OUTTA THERE! (+59 Miles)
November 20, 2011: Migration Day 43

Richard's ultralight, airborne to lead young Whooping cranes.

Image: Chris Linnell

Revised report: The team hoped today's wind would die down in time for a flight. Guess what? It did! After 15 days in one spot, the wind finally helped them make progress. The take off wasn't a breeze, as the ground was muddy and instead of landing, pilot Joe did an air pick up—flying low past the pen as the gates were opened so the birds could fly after the plane. All nine birds formed on the wing as Joe maneuvered the plane away from the field. The birds started to break up when a few spotted Richard's plane farther back. Less than a mile from the pen Joe was left with one. Richard had seven and they began a slow climb while Brooke circled back to look for one crane that had disappeared from Richard's wing. After a brief search Brooke found #12 between the edge of the river and a tall tree line. After 22 miles, #1 dropped down. Richard had to keep climbing in order to lead the birds over the wind farm ahead, as the turbines might spook the birds. Luckily, Brooke in his plane and trackers on the ground were able to find and box #1. Meanwhile, Joe climbed with #7 to over 2000 feet to keep the bird as far from the wind turbines as possible. Then they found fairly smooth air at an altitude around 1800 feet, and the tailwind increased their ground speed to 55 mph!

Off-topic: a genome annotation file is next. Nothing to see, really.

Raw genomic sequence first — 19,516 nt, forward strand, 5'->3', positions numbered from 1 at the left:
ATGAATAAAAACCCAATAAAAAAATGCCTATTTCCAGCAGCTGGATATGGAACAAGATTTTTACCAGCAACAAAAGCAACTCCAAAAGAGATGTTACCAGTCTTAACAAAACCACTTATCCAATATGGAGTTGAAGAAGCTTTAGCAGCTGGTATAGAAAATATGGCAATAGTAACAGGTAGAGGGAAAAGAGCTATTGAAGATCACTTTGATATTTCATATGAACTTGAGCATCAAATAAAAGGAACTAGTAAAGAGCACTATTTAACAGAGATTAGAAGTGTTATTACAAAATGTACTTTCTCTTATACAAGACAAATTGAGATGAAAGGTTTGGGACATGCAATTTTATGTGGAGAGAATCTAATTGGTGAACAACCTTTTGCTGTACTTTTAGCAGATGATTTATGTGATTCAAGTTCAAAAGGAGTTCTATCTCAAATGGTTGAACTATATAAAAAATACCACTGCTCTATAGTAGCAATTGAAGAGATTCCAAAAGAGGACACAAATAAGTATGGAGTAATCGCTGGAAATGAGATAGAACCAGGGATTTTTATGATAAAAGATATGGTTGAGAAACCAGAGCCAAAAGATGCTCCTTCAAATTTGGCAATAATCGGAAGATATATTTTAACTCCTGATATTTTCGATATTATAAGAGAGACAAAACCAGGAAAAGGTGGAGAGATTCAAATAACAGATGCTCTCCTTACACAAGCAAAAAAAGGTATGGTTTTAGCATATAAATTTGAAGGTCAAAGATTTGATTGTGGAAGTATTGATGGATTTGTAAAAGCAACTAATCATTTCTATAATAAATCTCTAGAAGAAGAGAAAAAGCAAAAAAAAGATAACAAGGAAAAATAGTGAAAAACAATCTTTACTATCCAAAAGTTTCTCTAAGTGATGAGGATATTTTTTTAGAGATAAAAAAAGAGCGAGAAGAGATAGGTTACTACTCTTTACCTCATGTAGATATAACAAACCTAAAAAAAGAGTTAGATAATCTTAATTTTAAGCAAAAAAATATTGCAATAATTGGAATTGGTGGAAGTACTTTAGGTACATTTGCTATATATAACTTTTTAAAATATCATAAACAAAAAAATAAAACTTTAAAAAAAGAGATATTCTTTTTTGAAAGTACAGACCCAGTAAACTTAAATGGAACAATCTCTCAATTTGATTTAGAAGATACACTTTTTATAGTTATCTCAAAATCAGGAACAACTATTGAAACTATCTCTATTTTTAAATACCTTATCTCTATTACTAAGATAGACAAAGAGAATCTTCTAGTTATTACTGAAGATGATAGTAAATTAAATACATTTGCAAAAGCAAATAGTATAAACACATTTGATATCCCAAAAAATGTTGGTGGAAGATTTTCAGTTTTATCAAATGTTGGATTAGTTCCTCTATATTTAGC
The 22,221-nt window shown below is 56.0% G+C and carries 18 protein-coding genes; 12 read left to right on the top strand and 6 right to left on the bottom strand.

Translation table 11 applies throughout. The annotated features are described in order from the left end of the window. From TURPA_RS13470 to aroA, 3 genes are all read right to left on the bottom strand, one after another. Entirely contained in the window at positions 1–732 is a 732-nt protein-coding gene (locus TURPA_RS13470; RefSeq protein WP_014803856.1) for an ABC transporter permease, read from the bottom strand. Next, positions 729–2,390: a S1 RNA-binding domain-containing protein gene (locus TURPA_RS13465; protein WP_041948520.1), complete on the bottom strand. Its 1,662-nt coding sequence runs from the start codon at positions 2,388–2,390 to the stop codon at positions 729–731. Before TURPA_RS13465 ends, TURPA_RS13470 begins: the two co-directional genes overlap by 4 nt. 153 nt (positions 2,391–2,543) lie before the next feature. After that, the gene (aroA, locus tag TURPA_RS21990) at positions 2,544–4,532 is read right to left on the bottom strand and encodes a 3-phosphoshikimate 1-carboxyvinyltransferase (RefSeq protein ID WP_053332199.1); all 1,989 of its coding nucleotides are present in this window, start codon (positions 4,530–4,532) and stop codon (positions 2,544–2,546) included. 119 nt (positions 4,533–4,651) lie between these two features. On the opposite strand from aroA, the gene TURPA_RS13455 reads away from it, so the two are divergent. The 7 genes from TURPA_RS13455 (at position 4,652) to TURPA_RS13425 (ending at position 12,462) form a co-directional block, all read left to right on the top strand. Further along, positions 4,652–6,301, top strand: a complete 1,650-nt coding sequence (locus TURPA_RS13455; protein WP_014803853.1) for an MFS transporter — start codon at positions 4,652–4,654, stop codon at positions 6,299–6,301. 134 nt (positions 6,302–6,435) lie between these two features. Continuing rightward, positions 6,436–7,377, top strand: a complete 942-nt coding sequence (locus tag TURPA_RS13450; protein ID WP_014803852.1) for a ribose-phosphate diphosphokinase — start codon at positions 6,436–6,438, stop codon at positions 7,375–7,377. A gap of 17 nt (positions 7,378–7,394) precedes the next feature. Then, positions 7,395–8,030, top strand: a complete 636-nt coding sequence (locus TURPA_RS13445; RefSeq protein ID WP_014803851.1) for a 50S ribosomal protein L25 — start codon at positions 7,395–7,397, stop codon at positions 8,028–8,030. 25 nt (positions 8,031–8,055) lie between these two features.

After one hour and 17 minutes, Joe and #7 landed next to the pen, which was ready and waiting in Piatt County, IL. Richard landed soon afterward. They put seven birds into the pen and their aircraft into the hangar of the generous hosts. Then Brooke landed and the other two birds arrived by van in their boxes. Whew! We are amazed and grateful for the success of this day. Onward at last!

In the Classroom: Journal or Discussion

Today is Sunday. No School, no questions.


Journey North is pleased to feature this educational adventure presented in cooperation with the Whooping Crane Eastern Partnership (WCEP).